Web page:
Evolution is reported to be rather prone to being buggy, and kmail even more so. Claws-mail has limitations as does kmail.
So where is the future going without any real innovation on available linux mail clients? We need a well maintained and capable mail
client, with preferably good calendar integration (webcal/google calendar), properly supported html composing, good maildir format storage for local mail, good security support including the capacity
to deal with both gpg and s/mime encryption and signing. It needs a good modern UI, and good import/export facilities as well as good
integration with its address book, including good import/export of addresses.
Are we likely to see this kind of package as we move into the future or will mail clients slowly disappear?
At the moment it looks like email client support is dead — maybe users are moving more into web mail and the cloud rather than having a properly functional mail client on their desktops?
I wonder what do people think?
another random user
writes: Bitcoin-Central, a currency exchange that specialises in virtual cash has won the right to operate as a bank. They got the go-ahead thanks to a deal with French financial firms Aqoba and Credit Mutuel.
The exchange is one of many that swaps bitcoins, computer generated cash, for real world currencies. The change in status makes it easier to use bitcoins and bestows national protections on balances held at the exchange.
Under European laws, the deal means Bitcoin-Central becomes a Payment Services Provider (PSP) that has an International Bank ID number. This puts it on an equal footing with other payment networks such as PayPal and WorldPay. As a PSP it will be able to issue debit cards, carry out real-time transfers to other banks and accept transfers into its own coffers.Link to Original Source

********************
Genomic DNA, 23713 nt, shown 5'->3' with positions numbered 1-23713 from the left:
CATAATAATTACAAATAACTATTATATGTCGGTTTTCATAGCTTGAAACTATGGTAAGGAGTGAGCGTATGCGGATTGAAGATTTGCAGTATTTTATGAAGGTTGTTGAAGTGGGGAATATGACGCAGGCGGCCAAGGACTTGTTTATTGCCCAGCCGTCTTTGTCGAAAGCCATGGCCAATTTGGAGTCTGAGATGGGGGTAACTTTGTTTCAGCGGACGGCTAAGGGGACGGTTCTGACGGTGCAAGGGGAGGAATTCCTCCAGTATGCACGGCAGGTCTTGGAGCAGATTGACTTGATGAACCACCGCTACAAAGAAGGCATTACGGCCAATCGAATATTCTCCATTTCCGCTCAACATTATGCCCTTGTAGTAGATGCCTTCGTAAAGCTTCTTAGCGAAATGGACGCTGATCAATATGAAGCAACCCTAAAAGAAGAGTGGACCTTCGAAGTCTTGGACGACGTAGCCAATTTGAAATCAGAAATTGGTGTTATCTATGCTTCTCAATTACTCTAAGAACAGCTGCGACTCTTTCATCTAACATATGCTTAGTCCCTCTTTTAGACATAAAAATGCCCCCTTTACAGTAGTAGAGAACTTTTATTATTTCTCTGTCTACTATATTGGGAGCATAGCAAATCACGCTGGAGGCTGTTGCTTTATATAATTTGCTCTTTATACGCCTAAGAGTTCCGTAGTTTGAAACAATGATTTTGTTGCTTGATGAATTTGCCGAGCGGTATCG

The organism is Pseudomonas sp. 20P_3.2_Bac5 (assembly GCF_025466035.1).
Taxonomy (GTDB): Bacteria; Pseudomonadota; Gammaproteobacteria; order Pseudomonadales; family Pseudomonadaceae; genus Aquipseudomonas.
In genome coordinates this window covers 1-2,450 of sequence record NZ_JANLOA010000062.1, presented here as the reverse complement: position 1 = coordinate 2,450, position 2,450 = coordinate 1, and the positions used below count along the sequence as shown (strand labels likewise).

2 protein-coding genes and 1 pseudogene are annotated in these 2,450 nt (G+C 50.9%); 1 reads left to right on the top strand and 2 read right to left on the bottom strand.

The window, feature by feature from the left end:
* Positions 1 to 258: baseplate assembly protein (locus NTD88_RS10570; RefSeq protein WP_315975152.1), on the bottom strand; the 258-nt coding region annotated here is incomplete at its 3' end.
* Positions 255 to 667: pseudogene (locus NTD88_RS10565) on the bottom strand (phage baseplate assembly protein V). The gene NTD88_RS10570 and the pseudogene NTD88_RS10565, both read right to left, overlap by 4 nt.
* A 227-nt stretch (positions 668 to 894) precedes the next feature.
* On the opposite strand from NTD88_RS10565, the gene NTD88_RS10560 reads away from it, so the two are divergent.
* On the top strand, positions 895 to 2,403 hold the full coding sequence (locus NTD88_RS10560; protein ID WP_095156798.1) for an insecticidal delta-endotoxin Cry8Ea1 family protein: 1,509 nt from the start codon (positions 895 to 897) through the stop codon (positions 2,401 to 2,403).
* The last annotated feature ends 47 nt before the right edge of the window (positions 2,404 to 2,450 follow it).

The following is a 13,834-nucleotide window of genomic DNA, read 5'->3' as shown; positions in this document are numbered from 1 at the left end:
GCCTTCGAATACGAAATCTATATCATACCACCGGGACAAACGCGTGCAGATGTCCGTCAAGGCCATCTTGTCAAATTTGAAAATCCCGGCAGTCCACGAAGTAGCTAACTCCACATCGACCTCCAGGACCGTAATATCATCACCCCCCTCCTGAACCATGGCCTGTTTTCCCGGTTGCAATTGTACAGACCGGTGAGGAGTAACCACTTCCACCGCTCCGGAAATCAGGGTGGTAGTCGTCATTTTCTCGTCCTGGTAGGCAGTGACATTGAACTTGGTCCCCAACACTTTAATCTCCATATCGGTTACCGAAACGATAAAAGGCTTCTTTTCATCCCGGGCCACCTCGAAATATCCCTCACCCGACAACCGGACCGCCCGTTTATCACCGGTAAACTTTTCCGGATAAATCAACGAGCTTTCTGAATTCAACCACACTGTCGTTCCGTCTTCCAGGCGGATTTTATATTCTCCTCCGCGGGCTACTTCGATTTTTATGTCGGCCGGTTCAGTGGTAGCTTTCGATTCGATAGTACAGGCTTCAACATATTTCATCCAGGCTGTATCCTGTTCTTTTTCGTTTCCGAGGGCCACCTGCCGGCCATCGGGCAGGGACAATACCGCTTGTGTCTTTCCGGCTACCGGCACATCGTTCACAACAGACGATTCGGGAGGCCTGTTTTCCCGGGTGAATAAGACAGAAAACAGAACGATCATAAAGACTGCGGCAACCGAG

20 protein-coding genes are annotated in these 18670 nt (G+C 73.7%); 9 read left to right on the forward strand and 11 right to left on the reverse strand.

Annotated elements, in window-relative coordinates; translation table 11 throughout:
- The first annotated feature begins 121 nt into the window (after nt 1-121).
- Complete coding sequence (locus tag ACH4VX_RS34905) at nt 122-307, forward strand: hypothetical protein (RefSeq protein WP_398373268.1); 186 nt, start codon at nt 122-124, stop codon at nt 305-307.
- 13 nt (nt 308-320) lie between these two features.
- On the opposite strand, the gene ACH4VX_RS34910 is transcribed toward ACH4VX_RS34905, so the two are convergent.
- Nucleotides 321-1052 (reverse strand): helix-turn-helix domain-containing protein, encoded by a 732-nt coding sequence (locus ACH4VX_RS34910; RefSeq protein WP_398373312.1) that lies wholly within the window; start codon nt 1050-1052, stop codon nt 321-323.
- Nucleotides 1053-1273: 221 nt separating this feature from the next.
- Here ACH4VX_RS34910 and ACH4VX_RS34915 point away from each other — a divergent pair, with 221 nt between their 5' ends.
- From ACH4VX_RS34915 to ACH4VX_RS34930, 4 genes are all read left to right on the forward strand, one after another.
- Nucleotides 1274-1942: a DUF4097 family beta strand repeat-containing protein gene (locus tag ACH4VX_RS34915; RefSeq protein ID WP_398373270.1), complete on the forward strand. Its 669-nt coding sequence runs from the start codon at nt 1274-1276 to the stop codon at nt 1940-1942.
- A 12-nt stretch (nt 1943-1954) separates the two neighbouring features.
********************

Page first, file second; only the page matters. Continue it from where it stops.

An anonymous reader writes: Mozillian Benjamin Kerensa calls fellow Firefox Users and Mozillians to Celebrate Firefox's 8th Birthday.Link to Original Source
writes: "Stores run the risk of consumers becoming more discriminatory and more strategic if they wait too long to unveil discounts, Cohen said. Shoppers really start to compare prices once the excitement of early deals wears off and their wallets start to thin out. It's not just start times that are competitive. Retailers from Target to Toys R Us to Best Buy have all unveiled price matching programs designed to bring customers in early.
"Link to Original Source
writes: In the wake of Hurrican Sandy, the New York State Attorney General has subpoenaed Craigslist, demanding that the site identify more than 100 sellers whose prices on post-Sandy gas, generators and other supplies were of an “unconscionably excessive price” during an emergency. AG Eric Schneiderman said: “Our office has zero tolerance for price gouging [and] will do everything we can to stop unscrupulous individuals from taking advantage of New Yorkers trying to rebuild their lives."Link to Original Source
writes: The Mitt Romney presidential campain accidentally launched a transition web site the day after the election. Sporting a "President Elect" seal and a catchy new tagline ("Smaller, Simpler, Smarter") , the site was up briefly before the gaffe was discovered and the site taken down.
Fortunately an alert blogger, Taegan Goddard, found the errant site and published some screen shots.Link to Original Source